The Irish government outlined its emergency budget in response to the country’s deepening economic and financial crisis on April 7. It involves a major assault on the living standards of wide layers of working people, including the poorest.
Finance Minister Brian Lenihan also signalled that more could follow, warning that he anticipated the Irish economy would contract by 8 percent in 2009—one of the sharpest predicted contractions in the euro-zone.
The budget, the fourth emergency financial package since July 2008, also created a state-run “bad bank” into which all the toxic assets of the financial system can be dumped and thereby offloaded into the public purse. The Fianna Fail/Green coalition government’s intention is to transfer the huge cost of the financial debacle onto the working class, all the while claiming the entire exercise is a “fair” response to a national crisis.
From May 1, a 2 percent “income levy”—effectively a pay cut—is to be imposed on all those earning between €15,028 and €75, 036. This doubles a levy first introduced last October and reduces the tax threshold to incorporate large numbers of low paid workers. Those on higher incomes will be levied at 4 percent and 9 percent of their income.
A health levy is also to be increased to 5 percent. This, as with other levies, is to be taken directly from the pay packets of workers whose tax payments are collected by their employers. This will be added to the pension “levy” also extracted from public sector workers in February.
The government also announced there will be no Christmas welfare payment for social security claimants in 2009. More damningly, childcare allowances for pre-school children are to be halved immediately and abolished by the end of 2009. Child benefit, currently paid to all parents, is to be means tested.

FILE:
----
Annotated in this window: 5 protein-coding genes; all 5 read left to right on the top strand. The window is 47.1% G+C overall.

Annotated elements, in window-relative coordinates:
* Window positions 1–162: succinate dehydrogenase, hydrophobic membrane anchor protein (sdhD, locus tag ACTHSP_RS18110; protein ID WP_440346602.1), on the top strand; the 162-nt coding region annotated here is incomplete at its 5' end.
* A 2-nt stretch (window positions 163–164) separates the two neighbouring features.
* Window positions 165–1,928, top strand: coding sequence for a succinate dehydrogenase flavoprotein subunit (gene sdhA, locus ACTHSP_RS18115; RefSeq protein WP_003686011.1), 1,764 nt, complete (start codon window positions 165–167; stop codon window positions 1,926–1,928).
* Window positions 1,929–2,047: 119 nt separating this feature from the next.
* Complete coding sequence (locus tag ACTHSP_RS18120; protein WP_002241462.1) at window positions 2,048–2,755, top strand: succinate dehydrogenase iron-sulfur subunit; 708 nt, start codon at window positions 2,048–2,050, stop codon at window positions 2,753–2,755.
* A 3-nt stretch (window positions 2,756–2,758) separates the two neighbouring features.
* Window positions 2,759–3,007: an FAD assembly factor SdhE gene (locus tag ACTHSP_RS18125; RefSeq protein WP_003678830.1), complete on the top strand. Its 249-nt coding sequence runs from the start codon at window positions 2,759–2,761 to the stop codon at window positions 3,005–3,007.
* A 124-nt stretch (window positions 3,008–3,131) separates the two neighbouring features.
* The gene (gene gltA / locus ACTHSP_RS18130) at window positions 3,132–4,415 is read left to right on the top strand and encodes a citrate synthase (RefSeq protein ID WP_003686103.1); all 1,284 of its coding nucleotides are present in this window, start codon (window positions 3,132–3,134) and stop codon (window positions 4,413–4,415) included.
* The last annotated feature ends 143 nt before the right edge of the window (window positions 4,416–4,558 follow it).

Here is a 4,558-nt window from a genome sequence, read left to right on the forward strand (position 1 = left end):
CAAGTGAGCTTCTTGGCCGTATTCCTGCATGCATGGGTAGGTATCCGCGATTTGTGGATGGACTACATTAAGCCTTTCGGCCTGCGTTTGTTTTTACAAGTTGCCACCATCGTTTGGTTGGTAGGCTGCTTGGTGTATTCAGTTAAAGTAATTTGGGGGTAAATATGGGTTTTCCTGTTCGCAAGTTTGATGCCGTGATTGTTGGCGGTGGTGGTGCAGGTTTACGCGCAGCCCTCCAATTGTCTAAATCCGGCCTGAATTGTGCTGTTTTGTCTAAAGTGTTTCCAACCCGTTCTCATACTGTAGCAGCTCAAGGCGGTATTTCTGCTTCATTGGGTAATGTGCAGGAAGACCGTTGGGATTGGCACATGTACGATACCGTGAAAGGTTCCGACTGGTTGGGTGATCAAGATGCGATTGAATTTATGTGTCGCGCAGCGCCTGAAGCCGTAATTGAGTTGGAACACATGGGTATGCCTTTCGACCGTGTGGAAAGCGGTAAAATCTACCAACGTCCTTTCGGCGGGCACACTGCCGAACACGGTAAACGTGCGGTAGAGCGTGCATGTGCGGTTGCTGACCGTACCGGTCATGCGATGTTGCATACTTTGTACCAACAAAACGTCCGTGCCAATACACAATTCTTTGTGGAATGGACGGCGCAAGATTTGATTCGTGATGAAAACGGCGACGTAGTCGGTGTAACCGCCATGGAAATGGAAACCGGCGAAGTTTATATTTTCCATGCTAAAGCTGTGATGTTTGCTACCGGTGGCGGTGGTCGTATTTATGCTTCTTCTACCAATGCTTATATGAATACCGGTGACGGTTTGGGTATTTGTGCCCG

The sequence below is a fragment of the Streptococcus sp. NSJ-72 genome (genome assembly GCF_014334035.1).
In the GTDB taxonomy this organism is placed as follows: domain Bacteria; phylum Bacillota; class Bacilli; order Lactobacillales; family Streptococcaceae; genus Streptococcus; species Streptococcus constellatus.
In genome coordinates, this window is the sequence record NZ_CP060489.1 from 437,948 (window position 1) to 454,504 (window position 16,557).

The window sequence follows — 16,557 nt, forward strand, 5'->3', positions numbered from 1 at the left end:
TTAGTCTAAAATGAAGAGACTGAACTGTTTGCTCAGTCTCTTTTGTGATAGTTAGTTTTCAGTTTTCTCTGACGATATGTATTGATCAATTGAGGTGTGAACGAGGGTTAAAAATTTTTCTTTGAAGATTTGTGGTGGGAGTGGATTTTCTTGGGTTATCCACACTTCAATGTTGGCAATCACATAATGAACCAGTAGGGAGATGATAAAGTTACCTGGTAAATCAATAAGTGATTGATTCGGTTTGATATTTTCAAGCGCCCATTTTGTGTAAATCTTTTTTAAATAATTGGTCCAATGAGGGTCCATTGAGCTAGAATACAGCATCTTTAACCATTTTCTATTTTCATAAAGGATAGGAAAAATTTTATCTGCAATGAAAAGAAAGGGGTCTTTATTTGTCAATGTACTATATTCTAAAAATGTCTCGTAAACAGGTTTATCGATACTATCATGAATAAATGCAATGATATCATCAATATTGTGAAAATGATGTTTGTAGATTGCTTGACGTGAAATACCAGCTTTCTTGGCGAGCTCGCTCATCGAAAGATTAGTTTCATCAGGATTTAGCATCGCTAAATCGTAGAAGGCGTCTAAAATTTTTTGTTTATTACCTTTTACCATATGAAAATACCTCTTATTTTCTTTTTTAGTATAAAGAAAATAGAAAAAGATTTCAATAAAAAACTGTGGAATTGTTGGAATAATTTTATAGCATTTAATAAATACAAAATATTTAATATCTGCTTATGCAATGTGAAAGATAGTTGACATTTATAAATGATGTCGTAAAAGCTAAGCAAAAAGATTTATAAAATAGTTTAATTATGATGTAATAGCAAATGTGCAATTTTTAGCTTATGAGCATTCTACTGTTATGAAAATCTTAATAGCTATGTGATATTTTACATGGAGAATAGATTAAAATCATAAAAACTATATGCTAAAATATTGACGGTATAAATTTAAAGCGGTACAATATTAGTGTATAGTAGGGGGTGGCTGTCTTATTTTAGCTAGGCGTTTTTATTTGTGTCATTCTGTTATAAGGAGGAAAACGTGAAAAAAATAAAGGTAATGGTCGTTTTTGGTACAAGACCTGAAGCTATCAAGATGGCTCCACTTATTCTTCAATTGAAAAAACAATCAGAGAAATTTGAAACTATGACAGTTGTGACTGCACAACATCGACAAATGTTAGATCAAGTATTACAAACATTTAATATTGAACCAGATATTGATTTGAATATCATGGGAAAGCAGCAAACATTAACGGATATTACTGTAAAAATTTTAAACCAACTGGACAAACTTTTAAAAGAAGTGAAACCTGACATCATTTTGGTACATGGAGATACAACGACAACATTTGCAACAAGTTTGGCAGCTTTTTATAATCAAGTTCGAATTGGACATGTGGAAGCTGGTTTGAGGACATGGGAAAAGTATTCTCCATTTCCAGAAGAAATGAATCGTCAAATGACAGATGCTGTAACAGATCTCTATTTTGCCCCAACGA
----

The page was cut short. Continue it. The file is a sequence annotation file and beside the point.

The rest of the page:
Payments to unemployed workers under 20 are also to be halved and rent support payments reduced, while new punitive measures will be introduced against welfare claimants. Mortgage interest relief will now only apply to the first seven years of its commencement.
The government says these measures will save some €4.8 billion by 2010. Capital spending is also to be reduced by €1.3 billion next year and €2.4 billion in 2011, impacting much needed infrastructure schemes.
Future moves to tax the child benefit, remove tax exemptions, introduce new property taxes and to further extend tax gathering into the poorest sections of workers were all being considered for the near future.
Lenihan stated he was “giving notice that, in 2010 and 2011, I will turn to other areas of taxation to achieve the necessary adjustment in later years.” Further savings would come from “targeted welfare provision, further reductions in public services costs and numbers and the wider application of charges.”